Update on the Bandicoot Super Highway Project
Words Courtesy of The Courier by Elisa Rose:
The world-renowned Mount Lofty Ranges is a biodiversity hotspot and critical habitat for the Endangered Southern Brown Bandicoot (Isodoon obesulus obesulus). FNPW is working with local (Sturt Upper Reaches Landcare Group, SURLG) and state (Department for Environment and Water, DEW) partners to protect bandicoot populations and reduce their regional status from Endangered to Vulnerable by 2028.
“A project that aims to help endangered bandicoots thrive in the Hills has been boosted with a $250,000 cash injection.
The Sturt Upper Reaches Landcare Group is working with Hills and Fleurieu Landscape Board to improve Bandicoot habitat across the region as part of the project which has been funded by the Foundation of National Parks & Wildlife. The Stuart Upper Reaches Landcare group has been working with landholders for several years to revegetate a corridor of land between the Mark Oliphant Park and Belair National Park to provide a safe “patchwork” of vegetation for endangered bandicoot populations, in the hope that they will meet and inter-breed to diversify their genetics. Earlier this year volunteers began work on the last piece of the puzzle of a continuous vegetation corridor, but Sturt Upper Reaches Landcare Group president Danny Rohrlach said that corridor would now be consolidated and expanded with the help of the funding.
Mr Rohrlach said that the two-year funding commitment would also help improve existing habitat through weed control; re-vegetate land across the Hills providing more attractive and safe habitat to allow separated populations of the endangered species to connect.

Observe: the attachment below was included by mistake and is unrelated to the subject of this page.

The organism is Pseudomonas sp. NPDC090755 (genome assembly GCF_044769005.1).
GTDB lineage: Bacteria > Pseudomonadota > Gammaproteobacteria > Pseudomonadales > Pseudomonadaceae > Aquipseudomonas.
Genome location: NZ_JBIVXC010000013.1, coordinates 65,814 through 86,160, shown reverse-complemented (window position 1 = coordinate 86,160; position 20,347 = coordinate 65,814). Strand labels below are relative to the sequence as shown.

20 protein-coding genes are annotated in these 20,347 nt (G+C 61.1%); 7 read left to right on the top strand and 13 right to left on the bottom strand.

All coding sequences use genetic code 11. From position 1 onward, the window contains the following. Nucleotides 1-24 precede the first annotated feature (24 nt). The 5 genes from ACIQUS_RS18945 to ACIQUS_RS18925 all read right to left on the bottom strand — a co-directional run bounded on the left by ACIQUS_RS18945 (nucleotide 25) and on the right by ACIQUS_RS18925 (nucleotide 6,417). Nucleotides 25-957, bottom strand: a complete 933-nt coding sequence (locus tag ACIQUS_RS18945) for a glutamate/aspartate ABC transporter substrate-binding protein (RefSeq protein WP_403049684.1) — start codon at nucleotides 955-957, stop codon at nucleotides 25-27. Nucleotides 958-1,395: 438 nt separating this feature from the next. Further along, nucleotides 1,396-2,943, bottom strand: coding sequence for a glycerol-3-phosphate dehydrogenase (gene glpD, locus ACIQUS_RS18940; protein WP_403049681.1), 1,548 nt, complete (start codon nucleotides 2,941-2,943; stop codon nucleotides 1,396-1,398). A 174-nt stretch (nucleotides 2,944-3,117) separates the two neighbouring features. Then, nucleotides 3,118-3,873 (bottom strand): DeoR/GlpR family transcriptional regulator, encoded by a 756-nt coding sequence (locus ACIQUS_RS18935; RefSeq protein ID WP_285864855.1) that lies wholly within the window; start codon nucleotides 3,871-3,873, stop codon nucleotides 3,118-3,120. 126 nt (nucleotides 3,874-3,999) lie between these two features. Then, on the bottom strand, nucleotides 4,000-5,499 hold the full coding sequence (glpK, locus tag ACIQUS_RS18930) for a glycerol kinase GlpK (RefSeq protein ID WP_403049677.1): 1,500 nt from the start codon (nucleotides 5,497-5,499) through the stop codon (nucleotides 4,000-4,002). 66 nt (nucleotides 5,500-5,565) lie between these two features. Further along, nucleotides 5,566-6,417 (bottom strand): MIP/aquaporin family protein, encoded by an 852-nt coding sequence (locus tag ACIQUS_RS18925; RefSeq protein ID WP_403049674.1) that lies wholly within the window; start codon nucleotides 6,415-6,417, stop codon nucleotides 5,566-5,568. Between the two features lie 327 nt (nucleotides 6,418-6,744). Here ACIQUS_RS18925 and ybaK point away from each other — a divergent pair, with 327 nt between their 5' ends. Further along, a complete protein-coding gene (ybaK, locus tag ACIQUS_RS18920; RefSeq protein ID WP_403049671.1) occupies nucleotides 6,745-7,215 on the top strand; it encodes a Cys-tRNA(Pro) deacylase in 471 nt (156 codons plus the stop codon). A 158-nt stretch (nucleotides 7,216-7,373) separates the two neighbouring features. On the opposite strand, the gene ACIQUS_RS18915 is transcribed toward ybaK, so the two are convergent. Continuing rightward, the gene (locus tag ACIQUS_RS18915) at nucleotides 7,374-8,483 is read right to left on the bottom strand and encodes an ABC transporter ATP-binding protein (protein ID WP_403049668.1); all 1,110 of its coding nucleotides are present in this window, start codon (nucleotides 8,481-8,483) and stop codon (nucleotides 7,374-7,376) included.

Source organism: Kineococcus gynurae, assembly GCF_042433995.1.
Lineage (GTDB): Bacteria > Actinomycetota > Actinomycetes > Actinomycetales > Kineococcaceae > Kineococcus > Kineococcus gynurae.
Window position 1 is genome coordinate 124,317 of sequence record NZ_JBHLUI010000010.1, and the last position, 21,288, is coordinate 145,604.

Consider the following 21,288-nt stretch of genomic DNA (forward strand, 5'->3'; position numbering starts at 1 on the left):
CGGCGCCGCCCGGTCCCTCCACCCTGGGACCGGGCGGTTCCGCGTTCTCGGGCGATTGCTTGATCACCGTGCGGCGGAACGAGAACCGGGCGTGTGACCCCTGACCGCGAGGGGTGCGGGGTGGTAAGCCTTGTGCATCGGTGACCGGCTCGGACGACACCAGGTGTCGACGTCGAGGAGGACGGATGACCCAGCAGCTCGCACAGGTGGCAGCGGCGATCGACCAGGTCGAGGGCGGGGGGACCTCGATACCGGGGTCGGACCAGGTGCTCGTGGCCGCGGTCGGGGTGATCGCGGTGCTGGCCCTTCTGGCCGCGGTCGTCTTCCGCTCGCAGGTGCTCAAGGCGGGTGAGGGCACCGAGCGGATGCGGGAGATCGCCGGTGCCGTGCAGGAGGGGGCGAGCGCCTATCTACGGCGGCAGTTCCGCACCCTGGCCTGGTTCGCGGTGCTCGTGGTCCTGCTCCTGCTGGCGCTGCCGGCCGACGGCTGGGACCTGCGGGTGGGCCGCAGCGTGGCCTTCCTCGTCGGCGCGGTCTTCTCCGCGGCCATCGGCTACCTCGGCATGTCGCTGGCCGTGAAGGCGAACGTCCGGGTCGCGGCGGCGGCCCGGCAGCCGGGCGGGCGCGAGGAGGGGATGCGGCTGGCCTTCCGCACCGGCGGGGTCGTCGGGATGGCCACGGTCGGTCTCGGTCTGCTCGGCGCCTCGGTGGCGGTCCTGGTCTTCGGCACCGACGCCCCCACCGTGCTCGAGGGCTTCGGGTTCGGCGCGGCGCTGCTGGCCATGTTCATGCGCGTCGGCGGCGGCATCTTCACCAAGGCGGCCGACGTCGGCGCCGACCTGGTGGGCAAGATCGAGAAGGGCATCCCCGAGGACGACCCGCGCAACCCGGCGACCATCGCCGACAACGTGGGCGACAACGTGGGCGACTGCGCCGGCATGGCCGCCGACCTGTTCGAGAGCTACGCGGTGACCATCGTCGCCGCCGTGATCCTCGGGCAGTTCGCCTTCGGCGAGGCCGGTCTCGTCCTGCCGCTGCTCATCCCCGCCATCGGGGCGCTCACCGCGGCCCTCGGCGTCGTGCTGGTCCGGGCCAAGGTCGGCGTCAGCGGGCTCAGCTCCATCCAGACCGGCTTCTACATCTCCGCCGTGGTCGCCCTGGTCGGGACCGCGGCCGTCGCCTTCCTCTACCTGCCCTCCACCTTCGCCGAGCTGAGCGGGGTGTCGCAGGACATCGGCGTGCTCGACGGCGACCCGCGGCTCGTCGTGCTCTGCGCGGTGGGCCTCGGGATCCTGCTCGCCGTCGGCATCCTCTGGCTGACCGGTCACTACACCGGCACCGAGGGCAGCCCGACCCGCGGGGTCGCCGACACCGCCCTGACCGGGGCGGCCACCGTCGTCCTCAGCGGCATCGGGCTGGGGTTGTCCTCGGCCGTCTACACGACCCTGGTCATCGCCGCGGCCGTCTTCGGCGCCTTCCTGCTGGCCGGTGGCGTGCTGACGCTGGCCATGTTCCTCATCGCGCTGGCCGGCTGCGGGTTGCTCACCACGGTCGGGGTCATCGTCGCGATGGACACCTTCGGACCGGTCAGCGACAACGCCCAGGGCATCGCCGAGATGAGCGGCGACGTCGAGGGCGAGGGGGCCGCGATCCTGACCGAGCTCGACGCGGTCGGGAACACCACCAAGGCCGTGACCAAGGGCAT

“That will encourage them to interbreed and increase their health and prospects” he said. The project would also look at using controlled burning to reinvigorate habitat, he said, and using cameras to investigate how species like bandicoots respond to fire and how quickly they return to an area as it recovers. Hills and Fleurieu Landscape Board regional ecologist Luke Price said the project would also explore ways to effectively trans-locate bandicoots, including to protect them from habitat loss of prescribed burns. “That will be a bit of a game changer if we can help people identify effective ways of trans-location,” he said.
“With endangered species, if you can move them between sites successfully you really decrease their risk of extinction.”
Education will also be a key component of the project, including teaching landholders how to manage bandicoot habitat on their properties and teaching local community groups about how to survey populations. “We’re hoping to roll out region-wide surveys next year… and that will give us a really good idea about where they occur,” Mr Price said. “Once we know where they occur that can help with lots of different things.” Those could include the risks bandicoots face and whether they still live in the areas they previously occupied.”